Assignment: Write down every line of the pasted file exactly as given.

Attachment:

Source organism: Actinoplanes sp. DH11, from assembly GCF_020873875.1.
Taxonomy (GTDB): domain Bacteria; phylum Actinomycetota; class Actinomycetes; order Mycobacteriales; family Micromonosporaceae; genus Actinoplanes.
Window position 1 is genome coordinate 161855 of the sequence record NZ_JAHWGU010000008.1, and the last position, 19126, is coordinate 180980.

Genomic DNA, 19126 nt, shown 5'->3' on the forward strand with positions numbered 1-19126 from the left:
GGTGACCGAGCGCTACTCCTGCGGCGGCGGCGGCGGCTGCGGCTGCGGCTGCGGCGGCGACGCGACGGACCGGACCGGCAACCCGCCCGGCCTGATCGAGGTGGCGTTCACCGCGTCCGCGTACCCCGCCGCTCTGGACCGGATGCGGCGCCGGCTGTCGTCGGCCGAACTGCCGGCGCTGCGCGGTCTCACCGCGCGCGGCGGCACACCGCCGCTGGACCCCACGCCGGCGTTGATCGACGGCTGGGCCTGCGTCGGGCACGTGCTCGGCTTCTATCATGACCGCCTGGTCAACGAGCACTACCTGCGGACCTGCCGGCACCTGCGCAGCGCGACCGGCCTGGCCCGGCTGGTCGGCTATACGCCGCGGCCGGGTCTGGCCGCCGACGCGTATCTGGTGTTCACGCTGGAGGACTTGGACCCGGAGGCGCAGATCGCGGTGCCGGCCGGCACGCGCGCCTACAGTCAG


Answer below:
Source organism: Actinoplanes sp. DH11, from assembly GCF_020873875.1.
Taxonomy (GTDB): domain Bacteria; phylum Actinomycetota; class Actinomycetes; order Mycobacteriales; family Micromonosporaceae; genus Actinoplanes.
Window position 1 is genome coordinate 161855 of the sequence record NZ_JAHWGU010000008.1, and the last position, 19126, is coordinate 180980.

Genomic DNA, 19126 nt, shown 5'->3' on the forward strand with positions numbered 1-19126 from the left:
GGTGACCGAGCGCTACTCCTGCGGCGGCGGCGGCGGCTGCGGCTGCGGCTGCGGCGGCGACGCGACGGACCGGACCGGCAACCCGCCCGGCCTGATCGAGGTGGCGTTCACCGCGTCCGCGTACCCCGCCGCTCTGGACCGGATGCGGCGCCGGCTGTCGTCGGCCGAACTGCCGGCGCTGCGCGGTCTCACCGCGCGCGGCGGCACACCGCCGCTGGACCCCACGCCGGCGTTGATCGACGGCTGGGCCTGCGTCGGGCACGTGCTCGGCTTCTATCATGACCGCCTGGTCAACGAGCACTACCTGCGGACCTGCCGGCACCTGCGCAGCGCGACCGGCCTGGCCCGGCTGGTCGGCTATACGCCGCGGCCGGGTCTGGCCGCCGACGCGTATCTGGTGTTCACGCTGGAGGACTTGGACCCGGAGGCGCAGATCGCGGTGCCGGCCGGCACGCGCGCCTACAGTCAG